Comments:"Teddy bear teacher" returns to England
This page is for commentary on the news. If you wish to point out a problem in the article (e.g. factual error, etc), please use its regular collaboration page instead. Comments on this page do not need to adhere to the Neutral Point of View policy. You should sign your comments by adding ~~~~ to the end of your message. Please remain on topic. Though there are very few rules governing what can be said here, civil discussion and polite sparring make our comments pages a fun and friendly place. Please think of this when posting.
Quick hints for new commentators:
- Use colons to indent a response to someone else's remarks
- Always sign your comments by putting --~~~~ at the end
- You can edit a section by using the edit link to the right of the section heading
I just can't help but place myself in her position. I'm American, I go abroad to teach in Sudan for experience, and generally, children aren't that wrong in basic moral beliefs. So, the kids want to name the teddy bear Muhammed, as a gesture of goodwill no less. And then, this simple act threatens to put me into prison?! I just....even if you factor in the religious beliefs, I can't fathom how this is that wrong. Fephisto 22:45, 4 December 2007 (UTC)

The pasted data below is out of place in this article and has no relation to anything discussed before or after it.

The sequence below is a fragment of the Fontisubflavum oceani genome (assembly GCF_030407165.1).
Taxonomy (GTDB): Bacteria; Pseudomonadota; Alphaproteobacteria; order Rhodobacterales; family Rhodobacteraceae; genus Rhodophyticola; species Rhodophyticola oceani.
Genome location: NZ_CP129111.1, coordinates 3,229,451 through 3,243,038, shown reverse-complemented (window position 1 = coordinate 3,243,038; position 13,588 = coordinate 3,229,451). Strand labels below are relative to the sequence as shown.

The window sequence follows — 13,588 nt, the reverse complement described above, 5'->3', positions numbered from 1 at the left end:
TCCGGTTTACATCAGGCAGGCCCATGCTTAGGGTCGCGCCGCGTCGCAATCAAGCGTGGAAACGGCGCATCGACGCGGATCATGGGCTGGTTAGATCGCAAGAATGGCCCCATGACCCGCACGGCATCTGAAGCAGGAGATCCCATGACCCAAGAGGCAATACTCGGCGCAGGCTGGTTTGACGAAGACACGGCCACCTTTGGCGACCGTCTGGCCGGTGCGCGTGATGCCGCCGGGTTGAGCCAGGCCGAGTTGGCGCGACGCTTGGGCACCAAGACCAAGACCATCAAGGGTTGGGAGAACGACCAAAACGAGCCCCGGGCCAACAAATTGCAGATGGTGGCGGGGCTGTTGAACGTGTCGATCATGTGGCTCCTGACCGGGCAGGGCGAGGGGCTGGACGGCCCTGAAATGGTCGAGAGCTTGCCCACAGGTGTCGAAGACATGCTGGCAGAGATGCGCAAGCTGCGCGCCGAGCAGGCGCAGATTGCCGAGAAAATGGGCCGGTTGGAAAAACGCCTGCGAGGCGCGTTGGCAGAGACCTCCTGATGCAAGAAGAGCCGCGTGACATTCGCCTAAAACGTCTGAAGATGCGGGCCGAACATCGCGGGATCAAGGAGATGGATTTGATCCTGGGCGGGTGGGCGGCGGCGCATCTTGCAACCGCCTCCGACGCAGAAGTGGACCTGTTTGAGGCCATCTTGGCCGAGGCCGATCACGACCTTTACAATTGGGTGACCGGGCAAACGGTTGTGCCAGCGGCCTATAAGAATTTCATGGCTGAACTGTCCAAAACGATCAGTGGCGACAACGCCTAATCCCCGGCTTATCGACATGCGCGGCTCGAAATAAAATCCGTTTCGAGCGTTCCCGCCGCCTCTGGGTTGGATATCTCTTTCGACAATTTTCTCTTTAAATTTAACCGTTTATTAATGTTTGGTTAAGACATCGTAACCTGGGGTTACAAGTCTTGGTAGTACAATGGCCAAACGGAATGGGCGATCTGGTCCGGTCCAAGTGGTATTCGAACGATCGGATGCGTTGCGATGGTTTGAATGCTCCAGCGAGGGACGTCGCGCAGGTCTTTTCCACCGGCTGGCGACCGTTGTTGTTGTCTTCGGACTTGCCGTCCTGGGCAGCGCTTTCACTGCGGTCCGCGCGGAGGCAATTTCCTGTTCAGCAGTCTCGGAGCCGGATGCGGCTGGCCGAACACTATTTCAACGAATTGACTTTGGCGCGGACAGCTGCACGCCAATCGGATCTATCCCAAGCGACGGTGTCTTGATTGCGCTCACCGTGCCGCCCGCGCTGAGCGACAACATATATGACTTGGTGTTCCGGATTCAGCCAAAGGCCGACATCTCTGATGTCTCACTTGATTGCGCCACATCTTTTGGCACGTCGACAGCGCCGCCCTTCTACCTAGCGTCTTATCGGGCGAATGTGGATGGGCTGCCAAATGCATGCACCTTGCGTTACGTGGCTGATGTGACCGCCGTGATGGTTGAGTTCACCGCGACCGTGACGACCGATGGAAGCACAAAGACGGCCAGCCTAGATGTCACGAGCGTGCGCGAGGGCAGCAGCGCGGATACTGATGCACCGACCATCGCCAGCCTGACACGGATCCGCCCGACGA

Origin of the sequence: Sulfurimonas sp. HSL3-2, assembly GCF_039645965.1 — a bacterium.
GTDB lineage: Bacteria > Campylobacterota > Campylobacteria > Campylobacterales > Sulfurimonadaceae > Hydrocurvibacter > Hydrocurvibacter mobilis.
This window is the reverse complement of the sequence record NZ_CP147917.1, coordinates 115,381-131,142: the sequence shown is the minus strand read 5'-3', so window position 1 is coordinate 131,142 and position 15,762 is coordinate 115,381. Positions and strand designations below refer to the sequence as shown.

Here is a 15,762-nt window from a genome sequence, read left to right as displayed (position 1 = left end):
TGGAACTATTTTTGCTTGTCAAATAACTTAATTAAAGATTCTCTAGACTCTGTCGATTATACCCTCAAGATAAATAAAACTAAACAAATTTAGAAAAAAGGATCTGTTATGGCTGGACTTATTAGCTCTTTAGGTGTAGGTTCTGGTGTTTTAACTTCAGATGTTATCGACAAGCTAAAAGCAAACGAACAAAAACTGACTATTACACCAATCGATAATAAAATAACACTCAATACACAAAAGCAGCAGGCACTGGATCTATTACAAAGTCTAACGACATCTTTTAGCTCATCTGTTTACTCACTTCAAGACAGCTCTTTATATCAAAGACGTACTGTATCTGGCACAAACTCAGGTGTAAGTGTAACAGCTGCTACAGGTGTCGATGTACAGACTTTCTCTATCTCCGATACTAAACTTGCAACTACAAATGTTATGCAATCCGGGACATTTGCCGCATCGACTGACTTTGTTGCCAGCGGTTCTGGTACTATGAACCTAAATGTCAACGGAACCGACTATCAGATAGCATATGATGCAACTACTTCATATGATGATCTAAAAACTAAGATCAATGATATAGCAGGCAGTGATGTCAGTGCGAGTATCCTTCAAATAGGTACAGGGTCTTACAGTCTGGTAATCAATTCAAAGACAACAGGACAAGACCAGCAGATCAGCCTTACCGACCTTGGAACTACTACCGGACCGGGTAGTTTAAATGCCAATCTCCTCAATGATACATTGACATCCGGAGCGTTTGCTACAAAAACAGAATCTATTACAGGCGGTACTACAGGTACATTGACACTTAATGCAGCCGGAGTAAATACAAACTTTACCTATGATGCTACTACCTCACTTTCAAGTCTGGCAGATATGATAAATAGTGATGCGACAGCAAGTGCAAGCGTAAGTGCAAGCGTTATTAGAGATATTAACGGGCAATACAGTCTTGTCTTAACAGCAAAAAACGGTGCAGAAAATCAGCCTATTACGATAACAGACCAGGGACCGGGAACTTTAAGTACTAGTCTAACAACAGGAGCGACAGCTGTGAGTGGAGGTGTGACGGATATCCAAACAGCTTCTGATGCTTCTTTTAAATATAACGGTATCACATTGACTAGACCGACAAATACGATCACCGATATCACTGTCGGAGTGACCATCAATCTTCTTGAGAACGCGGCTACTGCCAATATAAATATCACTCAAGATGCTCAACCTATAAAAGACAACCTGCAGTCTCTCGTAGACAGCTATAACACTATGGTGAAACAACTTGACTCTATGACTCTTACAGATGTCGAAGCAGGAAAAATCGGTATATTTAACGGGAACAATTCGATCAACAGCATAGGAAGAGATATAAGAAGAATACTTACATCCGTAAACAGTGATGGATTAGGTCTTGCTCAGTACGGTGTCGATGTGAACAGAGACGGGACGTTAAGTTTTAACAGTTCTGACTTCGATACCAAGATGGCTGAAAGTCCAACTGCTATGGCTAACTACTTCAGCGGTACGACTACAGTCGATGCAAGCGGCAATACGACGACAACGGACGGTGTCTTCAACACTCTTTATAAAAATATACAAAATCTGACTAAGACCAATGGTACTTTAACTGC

childrens are gods greatest gift....
well as far as i know... childrens are considered as god's greatest gift,,so whats wrong if a child treats his TEDDY BEAR as say "krishna" or "ganesha"or "mohammad".. wats wrong in letting a child letting cal god as his greatest companion-- his teddy bear? i understand every religion has customs ,or say enormous respect..still this slight line of difference between respect and dishonour.. common lets get out of this orthodox world and let these small children relate with there religion and culture!!!!!!!!! —Preceding unsigned comment added by 126.96.36.199 (talk) 13:31, 12 December 2007 (UTC)